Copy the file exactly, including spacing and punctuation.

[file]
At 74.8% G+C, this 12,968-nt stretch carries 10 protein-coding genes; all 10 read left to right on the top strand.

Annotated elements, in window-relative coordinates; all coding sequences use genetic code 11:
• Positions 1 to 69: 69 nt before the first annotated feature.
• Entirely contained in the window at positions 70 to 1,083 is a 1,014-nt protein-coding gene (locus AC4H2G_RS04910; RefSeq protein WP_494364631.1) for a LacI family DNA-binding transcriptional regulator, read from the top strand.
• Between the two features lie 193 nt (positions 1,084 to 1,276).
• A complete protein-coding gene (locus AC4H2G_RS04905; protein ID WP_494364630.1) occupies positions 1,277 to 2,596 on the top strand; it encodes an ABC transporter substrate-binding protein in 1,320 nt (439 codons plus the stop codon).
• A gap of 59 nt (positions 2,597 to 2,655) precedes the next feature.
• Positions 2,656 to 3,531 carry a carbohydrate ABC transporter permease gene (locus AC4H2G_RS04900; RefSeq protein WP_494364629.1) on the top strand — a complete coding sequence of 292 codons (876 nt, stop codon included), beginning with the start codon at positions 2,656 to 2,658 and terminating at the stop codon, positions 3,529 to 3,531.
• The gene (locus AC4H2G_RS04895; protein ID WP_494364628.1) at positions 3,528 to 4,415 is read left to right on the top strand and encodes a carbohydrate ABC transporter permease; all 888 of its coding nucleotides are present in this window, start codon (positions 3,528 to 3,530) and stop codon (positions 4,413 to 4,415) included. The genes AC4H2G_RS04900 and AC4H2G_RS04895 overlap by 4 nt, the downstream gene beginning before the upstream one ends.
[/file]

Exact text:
At 74.8% G+C, this 12,968-nt stretch carries 10 protein-coding genes; all 10 read left to right on the top strand.

Annotated elements, in window-relative coordinates; all coding sequences use genetic code 11:
• Positions 1 to 69: 69 nt before the first annotated feature.
• Entirely contained in the window at positions 70 to 1,083 is a 1,014-nt protein-coding gene (locus AC4H2G_RS04910; RefSeq protein WP_494364631.1) for a LacI family DNA-binding transcriptional regulator, read from the top strand.
• Between the two features lie 193 nt (positions 1,084 to 1,276).
• A complete protein-coding gene (locus AC4H2G_RS04905; protein ID WP_494364630.1) occupies positions 1,277 to 2,596 on the top strand; it encodes an ABC transporter substrate-binding protein in 1,320 nt (439 codons plus the stop codon).
• A gap of 59 nt (positions 2,597 to 2,655) precedes the next feature.
• Positions 2,656 to 3,531 carry a carbohydrate ABC transporter permease gene (locus AC4H2G_RS04900; RefSeq protein WP_494364629.1) on the top strand — a complete coding sequence of 292 codons (876 nt, stop codon included), beginning with the start codon at positions 2,656 to 2,658 and terminating at the stop codon, positions 3,529 to 3,531.
• The gene (locus AC4H2G_RS04895; protein ID WP_494364628.1) at positions 3,528 to 4,415 is read left to right on the top strand and encodes a carbohydrate ABC transporter permease; all 888 of its coding nucleotides are present in this window, start codon (positions 3,528 to 3,530) and stop codon (positions 4,413 to 4,415) included. The genes AC4H2G_RS04900 and AC4H2G_RS04895 overlap by 4 nt, the downstream gene beginning before the upstream one ends.